African carriers post growth despite turbulent times

Sunday January 13 2019

Ethiopian Airlines is flying high in terms of passenger numbers and profitability. PHOTO | MAHEDER HAILESELASSIE TADESE | AFP


African airlines posted an impressive growth in passenger traffic in November 2018, despite a turbulent business environment.

Data from the International Air Transport Association (IATA) shows that African carriers recorded a 5.7 per cent increase in passenger demand, over the same period in 2017.

The performance, however, represented a decline from October, when the industry posted 6.4 per cent growth.

In November, capacity rose by 3.9 per cent and load factor rose 1.2 percentage points to 68.9 per cent.

Passenger traffic growth in Africa is being realised despite the economic challenges facing the continent’s largest economies, Nigeria and South Africa, and the fact that many African carriers are struggling to remain airborne.

Apart from Ethiopian Airlines, which is flying high in terms of passenger numbers and profitability, other carriers are stalling due to challenges like high taxes, airfare and cost of jet fuel, poor airport infrastructure, international competition and unfavourable policies.


Global contribution

This has seen Africa’s contribution to the global aviation sector remain low with the continent currently accounting for only 2.2 per cent of the global airline passenger market.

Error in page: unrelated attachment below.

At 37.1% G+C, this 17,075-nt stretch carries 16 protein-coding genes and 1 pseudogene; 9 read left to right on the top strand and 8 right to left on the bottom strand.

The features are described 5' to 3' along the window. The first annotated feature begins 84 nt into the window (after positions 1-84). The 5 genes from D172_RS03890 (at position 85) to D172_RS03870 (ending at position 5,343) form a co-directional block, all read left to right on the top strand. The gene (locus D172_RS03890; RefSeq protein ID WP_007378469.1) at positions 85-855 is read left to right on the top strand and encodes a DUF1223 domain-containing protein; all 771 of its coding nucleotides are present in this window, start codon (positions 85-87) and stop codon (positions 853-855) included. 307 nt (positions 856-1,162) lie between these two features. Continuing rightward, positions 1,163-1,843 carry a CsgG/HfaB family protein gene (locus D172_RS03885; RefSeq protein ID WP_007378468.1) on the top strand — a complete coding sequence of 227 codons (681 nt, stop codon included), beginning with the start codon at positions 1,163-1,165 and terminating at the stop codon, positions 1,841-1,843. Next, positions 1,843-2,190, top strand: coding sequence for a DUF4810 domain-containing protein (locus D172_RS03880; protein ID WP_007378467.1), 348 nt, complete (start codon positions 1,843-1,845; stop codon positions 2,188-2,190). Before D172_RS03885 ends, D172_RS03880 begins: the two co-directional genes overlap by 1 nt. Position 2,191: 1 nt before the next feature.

IATA projects that African carriers will post a $300 million net loss in 2019 (slightly improved from the $400 million net loss in 2018), making Africa the weakest region, as it has been over the past four years.

On the global front, the aviation industry recorded healthy but moderate passenger traffic in November.

Total revenue passenger kilometres (RPKs) rose to 6.2 per cent, from 6.3 per cent in October.

Capacity (available seat kilometres) increased by 6.8 per cent, and load factor dipped 0.4 per cent to 80 per cent. It was the third time in two years that load factor fell on a year-to-year basis.

“Traffic is solid. But there are clear signs that growth is moderating in line with the slowing global economy. We still expect 6 per cent demand growth this year. But trade tensions, protective tariffs and Brexit are all uncertainties that overhang the industry,” said Alexandre de Juniac, IATA’s director-general.

According to IATA, international passenger demand rose by 6.6 per cent in November, up from 6.2 per cent in October.